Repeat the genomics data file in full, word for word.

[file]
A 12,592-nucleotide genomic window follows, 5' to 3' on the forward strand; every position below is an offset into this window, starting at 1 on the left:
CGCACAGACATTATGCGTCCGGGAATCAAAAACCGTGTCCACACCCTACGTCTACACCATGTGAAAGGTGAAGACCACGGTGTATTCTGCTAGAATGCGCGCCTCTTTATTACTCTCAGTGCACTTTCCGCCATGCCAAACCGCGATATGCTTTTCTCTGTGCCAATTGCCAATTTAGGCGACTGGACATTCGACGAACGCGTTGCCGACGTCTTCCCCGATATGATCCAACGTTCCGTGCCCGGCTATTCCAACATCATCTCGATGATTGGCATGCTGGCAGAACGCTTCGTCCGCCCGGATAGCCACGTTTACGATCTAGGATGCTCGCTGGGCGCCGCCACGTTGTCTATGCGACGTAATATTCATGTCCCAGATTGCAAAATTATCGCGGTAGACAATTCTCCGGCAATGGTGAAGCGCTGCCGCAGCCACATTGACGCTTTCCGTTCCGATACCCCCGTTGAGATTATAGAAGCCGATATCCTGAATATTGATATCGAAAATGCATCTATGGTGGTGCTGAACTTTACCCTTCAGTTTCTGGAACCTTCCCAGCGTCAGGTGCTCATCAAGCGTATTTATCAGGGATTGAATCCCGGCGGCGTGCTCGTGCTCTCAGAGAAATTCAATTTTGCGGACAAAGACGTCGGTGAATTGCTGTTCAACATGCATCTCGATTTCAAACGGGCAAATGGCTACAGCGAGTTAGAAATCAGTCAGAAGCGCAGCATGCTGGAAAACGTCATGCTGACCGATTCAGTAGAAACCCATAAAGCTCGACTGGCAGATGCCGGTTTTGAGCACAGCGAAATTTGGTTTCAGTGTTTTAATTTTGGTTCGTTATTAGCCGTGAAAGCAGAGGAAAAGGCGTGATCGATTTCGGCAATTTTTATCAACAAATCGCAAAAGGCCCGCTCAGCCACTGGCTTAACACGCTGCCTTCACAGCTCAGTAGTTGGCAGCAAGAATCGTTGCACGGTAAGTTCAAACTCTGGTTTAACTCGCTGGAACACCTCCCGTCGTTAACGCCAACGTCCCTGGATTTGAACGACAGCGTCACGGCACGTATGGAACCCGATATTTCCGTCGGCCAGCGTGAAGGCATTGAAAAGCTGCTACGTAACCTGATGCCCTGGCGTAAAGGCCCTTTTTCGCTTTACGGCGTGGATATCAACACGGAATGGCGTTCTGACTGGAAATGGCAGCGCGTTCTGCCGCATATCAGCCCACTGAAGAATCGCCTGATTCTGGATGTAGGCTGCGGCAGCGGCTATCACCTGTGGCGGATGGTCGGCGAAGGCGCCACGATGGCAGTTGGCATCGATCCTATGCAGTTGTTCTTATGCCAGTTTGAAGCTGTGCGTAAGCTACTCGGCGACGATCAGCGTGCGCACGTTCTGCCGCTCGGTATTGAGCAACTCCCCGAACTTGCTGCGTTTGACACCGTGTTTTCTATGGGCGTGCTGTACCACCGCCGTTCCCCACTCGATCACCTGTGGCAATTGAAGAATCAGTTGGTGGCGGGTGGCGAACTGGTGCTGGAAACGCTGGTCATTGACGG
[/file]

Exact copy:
A 12,592-nucleotide genomic window follows, 5' to 3' on the forward strand; every position below is an offset into this window, starting at 1 on the left:
CGCACAGACATTATGCGTCCGGGAATCAAAAACCGTGTCCACACCCTACGTCTACACCATGTGAAAGGTGAAGACCACGGTGTATTCTGCTAGAATGCGCGCCTCTTTATTACTCTCAGTGCACTTTCCGCCATGCCAAACCGCGATATGCTTTTCTCTGTGCCAATTGCCAATTTAGGCGACTGGACATTCGACGAACGCGTTGCCGACGTCTTCCCCGATATGATCCAACGTTCCGTGCCCGGCTATTCCAACATCATCTCGATGATTGGCATGCTGGCAGAACGCTTCGTCCGCCCGGATAGCCACGTTTACGATCTAGGATGCTCGCTGGGCGCCGCCACGTTGTCTATGCGACGTAATATTCATGTCCCAGATTGCAAAATTATCGCGGTAGACAATTCTCCGGCAATGGTGAAGCGCTGCCGCAGCCACATTGACGCTTTCCGTTCCGATACCCCCGTTGAGATTATAGAAGCCGATATCCTGAATATTGATATCGAAAATGCATCTATGGTGGTGCTGAACTTTACCCTTCAGTTTCTGGAACCTTCCCAGCGTCAGGTGCTCATCAAGCGTATTTATCAGGGATTGAATCCCGGCGGCGTGCTCGTGCTCTCAGAGAAATTCAATTTTGCGGACAAAGACGTCGGTGAATTGCTGTTCAACATGCATCTCGATTTCAAACGGGCAAATGGCTACAGCGAGTTAGAAATCAGTCAGAAGCGCAGCATGCTGGAAAACGTCATGCTGACCGATTCAGTAGAAACCCATAAAGCTCGACTGGCAGATGCCGGTTTTGAGCACAGCGAAATTTGGTTTCAGTGTTTTAATTTTGGTTCGTTATTAGCCGTGAAAGCAGAGGAAAAGGCGTGATCGATTTCGGCAATTTTTATCAACAAATCGCAAAAGGCCCGCTCAGCCACTGGCTTAACACGCTGCCTTCACAGCTCAGTAGTTGGCAGCAAGAATCGTTGCACGGTAAGTTCAAACTCTGGTTTAACTCGCTGGAACACCTCCCGTCGTTAACGCCAACGTCCCTGGATTTGAACGACAGCGTCACGGCACGTATGGAACCCGATATTTCCGTCGGCCAGCGTGAAGGCATTGAAAAGCTGCTACGTAACCTGATGCCCTGGCGTAAAGGCCCTTTTTCGCTTTACGGCGTGGATATCAACACGGAATGGCGTTCTGACTGGAAATGGCAGCGCGTTCTGCCGCATATCAGCCCACTGAAGAATCGCCTGATTCTGGATGTAGGCTGCGGCAGCGGCTATCACCTGTGGCGGATGGTCGGCGAAGGCGCCACGATGGCAGTTGGCATCGATCCTATGCAGTTGTTCTTATGCCAGTTTGAAGCTGTGCGTAAGCTACTCGGCGACGATCAGCGTGCGCACGTTCTGCCGCTCGGTATTGAGCAACTCCCCGAACTTGCTGCGTTTGACACCGTGTTTTCTATGGGCGTGCTGTACCACCGCCGTTCCCCACTCGATCACCTGTGGCAATTGAAGAATCAGTTGGTGGCGGGTGGCGAACTGGTGCTGGAAACGCTGGTCATTGACGG